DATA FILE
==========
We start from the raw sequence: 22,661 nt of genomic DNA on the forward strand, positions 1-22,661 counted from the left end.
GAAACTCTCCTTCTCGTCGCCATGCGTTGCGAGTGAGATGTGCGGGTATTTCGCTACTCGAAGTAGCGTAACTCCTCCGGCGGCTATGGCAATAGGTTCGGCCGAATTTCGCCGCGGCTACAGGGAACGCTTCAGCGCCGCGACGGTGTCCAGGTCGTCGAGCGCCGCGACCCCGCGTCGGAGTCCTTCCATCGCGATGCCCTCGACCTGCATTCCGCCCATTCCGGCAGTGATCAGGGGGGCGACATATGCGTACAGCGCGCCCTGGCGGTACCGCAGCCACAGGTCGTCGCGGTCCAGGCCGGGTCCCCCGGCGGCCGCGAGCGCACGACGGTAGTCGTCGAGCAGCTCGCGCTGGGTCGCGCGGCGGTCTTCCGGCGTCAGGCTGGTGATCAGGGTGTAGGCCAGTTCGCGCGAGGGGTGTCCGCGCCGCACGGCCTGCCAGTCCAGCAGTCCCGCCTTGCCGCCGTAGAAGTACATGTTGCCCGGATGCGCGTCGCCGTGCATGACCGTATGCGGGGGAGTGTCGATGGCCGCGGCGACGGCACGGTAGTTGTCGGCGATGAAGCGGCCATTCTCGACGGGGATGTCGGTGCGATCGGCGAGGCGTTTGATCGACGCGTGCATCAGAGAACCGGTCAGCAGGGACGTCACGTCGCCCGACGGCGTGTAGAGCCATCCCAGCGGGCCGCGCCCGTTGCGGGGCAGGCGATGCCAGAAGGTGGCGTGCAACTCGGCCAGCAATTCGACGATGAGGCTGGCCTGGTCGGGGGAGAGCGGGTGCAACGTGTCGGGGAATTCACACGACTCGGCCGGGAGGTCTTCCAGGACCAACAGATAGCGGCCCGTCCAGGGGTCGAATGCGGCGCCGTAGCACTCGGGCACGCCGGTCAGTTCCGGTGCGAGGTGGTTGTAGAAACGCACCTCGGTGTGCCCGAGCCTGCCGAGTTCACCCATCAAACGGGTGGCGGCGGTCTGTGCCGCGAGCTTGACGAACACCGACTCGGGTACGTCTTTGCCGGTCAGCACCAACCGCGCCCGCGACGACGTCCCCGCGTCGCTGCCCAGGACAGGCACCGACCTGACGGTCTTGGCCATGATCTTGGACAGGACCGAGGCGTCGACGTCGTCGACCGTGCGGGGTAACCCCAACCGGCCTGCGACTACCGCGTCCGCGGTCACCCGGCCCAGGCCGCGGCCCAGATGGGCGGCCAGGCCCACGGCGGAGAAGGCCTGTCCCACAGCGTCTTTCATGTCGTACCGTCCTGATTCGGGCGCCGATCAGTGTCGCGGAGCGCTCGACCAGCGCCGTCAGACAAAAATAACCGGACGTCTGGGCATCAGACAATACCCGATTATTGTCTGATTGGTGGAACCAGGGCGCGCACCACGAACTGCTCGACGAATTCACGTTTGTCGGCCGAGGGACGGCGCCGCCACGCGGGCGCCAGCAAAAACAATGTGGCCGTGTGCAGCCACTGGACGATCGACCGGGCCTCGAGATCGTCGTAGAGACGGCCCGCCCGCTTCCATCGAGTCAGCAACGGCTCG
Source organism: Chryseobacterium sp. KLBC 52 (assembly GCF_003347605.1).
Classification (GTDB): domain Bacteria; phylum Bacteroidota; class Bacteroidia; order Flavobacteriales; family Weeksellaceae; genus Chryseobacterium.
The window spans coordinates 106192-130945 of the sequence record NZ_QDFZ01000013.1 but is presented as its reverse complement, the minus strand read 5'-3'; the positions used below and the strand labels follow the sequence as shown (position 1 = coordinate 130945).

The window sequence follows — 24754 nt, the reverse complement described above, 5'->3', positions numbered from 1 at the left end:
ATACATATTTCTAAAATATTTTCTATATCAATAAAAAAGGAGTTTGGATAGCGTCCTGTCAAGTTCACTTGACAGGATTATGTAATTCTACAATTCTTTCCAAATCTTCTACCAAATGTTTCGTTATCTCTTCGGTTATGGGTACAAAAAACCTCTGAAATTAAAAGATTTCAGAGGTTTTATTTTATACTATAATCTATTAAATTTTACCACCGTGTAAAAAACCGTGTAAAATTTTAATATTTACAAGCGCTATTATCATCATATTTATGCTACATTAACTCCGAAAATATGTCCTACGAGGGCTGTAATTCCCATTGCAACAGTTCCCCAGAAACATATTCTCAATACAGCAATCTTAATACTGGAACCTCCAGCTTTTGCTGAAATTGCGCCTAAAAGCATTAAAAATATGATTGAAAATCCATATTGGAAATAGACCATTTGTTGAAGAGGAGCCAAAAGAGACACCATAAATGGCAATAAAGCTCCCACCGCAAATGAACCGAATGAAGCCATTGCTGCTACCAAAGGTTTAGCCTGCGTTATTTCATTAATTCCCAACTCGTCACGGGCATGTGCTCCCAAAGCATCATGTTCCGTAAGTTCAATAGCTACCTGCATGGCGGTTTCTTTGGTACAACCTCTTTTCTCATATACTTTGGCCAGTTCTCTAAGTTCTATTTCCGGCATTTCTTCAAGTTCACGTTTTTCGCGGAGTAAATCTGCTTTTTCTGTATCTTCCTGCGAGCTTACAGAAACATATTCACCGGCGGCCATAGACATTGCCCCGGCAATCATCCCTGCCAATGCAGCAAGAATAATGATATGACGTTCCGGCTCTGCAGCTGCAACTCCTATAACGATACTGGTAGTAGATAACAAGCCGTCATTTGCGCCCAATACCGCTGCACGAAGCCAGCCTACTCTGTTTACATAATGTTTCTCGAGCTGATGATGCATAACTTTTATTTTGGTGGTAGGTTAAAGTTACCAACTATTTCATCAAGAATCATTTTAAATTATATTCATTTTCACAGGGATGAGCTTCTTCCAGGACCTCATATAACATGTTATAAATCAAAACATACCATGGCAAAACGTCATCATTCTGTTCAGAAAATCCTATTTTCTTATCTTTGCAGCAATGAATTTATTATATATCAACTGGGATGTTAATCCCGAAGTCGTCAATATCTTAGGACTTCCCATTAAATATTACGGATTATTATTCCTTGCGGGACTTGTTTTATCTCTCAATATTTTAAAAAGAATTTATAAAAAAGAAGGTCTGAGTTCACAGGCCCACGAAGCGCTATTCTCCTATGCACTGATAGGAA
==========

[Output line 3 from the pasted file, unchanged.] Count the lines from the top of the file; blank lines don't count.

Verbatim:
Source organism: Chryseobacterium sp. KLBC 52 (assembly GCF_003347605.1).